On February 7, the first CMV-22B Osprey was formally delivered to the US Navy. The delivery ceremony was held at Bell’s Osprey plant in Amarillo, Texas.
The CMV-22B is a specialized version of the Osprey intended to replace the C-2A Greyhound in the Carrier Onboard Delivery (COD) role. Modifications to its design include an increased payload capacity of up to 6,000 pounds and the ability to internally carry the F135 engine used by the US Navy’s F-35Cs. Larger sponson fuel tanks and additional wing tanks increase the range of the CMV-22B compared to other Ospreys, with Bell claiming a range of over 1,150 nautical miles. Additionally, the CMV-22B is equipped with a beyond line-of-sight high frequency radio, a public address system for passengers and an improved lighting system for cargo handling.
James F. Geurts, assistant secretary of the Navy for research, development and acquisition, commented on the delivery:
“There is nothing more important than delivering capabilities to the Fleet with speed.
I am proud how the program and industry team have leveraged non-traditional approaches such as using existing MV-22 testing data to shrink the time in the CMV-22 acquisition cycle. The speed to get to this delivery milestone is a testament to the rigor and energy they put into the acquisition strategy and risk reduction initiatives during test and design.”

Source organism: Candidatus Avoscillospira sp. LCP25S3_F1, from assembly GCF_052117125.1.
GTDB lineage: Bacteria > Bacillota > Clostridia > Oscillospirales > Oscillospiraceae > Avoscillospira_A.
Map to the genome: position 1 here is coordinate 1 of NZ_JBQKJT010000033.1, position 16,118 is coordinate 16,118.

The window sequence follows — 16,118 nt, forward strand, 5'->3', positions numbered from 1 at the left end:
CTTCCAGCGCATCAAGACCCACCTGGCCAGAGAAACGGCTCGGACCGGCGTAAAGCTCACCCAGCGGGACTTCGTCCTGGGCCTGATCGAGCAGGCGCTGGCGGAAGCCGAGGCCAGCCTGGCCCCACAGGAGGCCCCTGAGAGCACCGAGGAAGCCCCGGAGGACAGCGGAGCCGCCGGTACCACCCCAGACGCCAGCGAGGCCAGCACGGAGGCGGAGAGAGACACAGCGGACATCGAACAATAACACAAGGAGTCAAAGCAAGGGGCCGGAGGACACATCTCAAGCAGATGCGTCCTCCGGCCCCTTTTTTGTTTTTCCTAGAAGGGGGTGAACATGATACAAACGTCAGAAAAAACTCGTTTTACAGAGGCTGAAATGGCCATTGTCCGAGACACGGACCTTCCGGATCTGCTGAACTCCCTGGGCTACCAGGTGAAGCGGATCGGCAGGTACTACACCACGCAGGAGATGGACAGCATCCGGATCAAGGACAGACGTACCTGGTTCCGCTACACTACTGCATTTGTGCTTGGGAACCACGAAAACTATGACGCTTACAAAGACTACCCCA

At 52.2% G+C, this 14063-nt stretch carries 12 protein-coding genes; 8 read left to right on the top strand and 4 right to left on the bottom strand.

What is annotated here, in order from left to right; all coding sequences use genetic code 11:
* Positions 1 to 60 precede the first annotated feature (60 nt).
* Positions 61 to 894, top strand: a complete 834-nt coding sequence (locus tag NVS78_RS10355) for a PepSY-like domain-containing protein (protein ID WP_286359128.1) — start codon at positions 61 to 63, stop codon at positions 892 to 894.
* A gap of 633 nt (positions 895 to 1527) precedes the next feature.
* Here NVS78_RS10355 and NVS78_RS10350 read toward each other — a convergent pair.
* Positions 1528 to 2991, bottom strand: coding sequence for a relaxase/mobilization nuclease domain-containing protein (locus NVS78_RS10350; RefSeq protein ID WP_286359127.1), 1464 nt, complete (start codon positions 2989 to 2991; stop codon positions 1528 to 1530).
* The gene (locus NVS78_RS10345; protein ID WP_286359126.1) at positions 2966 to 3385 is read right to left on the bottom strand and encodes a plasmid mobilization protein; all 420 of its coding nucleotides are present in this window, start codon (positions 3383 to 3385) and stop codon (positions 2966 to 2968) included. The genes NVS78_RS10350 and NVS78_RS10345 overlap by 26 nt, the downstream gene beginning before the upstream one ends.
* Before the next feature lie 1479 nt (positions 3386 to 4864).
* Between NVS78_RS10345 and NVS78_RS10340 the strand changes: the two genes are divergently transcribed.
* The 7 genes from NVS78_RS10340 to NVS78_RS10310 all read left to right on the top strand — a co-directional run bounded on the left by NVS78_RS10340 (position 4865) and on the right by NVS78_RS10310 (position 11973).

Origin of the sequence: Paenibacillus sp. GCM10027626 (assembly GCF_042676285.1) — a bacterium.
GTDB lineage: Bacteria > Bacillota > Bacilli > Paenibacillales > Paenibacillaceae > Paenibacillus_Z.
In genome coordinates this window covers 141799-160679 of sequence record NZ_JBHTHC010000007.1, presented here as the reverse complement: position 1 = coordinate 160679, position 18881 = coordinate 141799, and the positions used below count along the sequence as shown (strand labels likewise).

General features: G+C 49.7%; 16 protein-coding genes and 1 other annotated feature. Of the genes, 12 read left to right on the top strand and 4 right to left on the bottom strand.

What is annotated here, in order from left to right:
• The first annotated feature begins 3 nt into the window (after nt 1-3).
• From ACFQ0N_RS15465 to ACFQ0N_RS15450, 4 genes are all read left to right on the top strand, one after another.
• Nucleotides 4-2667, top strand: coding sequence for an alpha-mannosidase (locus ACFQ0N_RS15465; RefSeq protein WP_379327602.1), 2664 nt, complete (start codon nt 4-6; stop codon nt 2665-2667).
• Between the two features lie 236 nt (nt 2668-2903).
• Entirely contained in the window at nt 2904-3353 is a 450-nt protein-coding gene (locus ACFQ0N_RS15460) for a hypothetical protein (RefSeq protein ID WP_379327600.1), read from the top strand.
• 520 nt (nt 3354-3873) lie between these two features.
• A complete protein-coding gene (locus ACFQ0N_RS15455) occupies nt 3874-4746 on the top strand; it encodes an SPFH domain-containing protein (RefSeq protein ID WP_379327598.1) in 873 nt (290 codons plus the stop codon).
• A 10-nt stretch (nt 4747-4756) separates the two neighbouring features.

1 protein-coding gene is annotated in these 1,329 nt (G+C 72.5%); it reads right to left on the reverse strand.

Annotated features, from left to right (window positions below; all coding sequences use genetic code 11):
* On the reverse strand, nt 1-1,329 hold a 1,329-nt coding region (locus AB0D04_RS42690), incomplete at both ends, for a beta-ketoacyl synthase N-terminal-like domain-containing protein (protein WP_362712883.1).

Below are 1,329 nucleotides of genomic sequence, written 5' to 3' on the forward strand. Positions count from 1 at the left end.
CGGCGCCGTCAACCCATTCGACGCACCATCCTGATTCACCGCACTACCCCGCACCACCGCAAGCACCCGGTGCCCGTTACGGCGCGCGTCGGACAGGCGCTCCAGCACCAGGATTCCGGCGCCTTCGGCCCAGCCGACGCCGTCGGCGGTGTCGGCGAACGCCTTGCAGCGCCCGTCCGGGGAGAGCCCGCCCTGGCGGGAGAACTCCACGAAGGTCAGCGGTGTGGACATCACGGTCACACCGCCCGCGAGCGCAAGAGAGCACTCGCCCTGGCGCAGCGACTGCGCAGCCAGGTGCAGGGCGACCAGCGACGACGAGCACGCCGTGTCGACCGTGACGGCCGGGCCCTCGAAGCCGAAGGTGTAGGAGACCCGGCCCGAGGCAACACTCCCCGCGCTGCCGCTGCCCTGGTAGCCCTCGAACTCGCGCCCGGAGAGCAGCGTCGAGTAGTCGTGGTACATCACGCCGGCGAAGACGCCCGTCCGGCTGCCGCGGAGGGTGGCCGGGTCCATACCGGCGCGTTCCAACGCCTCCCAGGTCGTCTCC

Chris Gehler, Bell V-22 Vice President and Bell Boeing Deputy Program Director, commented on the delivery as well:
“This CMV-22 first delivery marks a new milestone with our U.S. Navy customer providing unmatched versatility in an aviation platform.
Bell Boeing, our dedicated employees, and Team Osprey are proud to support our US government customer in bringing this unique capability to the fleet.”
The CMV-22B first flew in December 2019, and the first of two developmental test CMV-22Bs arrived at Naval Air Station Patuxent River on February 2 for continued developmental testing. US Navy maintainers and aircrew are currently embedded with US Marine Corps MV-22 squadrons within Marine Aircraft Group (MAG) 16 to gain experience with Osprey operations.
The US Navy currently plans for the CMV-22B to reach initial operating capability by 2021, and fielding with carrier strike groups by the mid-2020s. Squadrons operating the CMV-22B will be initially based at Naval Air Station North Island in San Diego, and Naval Air Station Norfolk after that.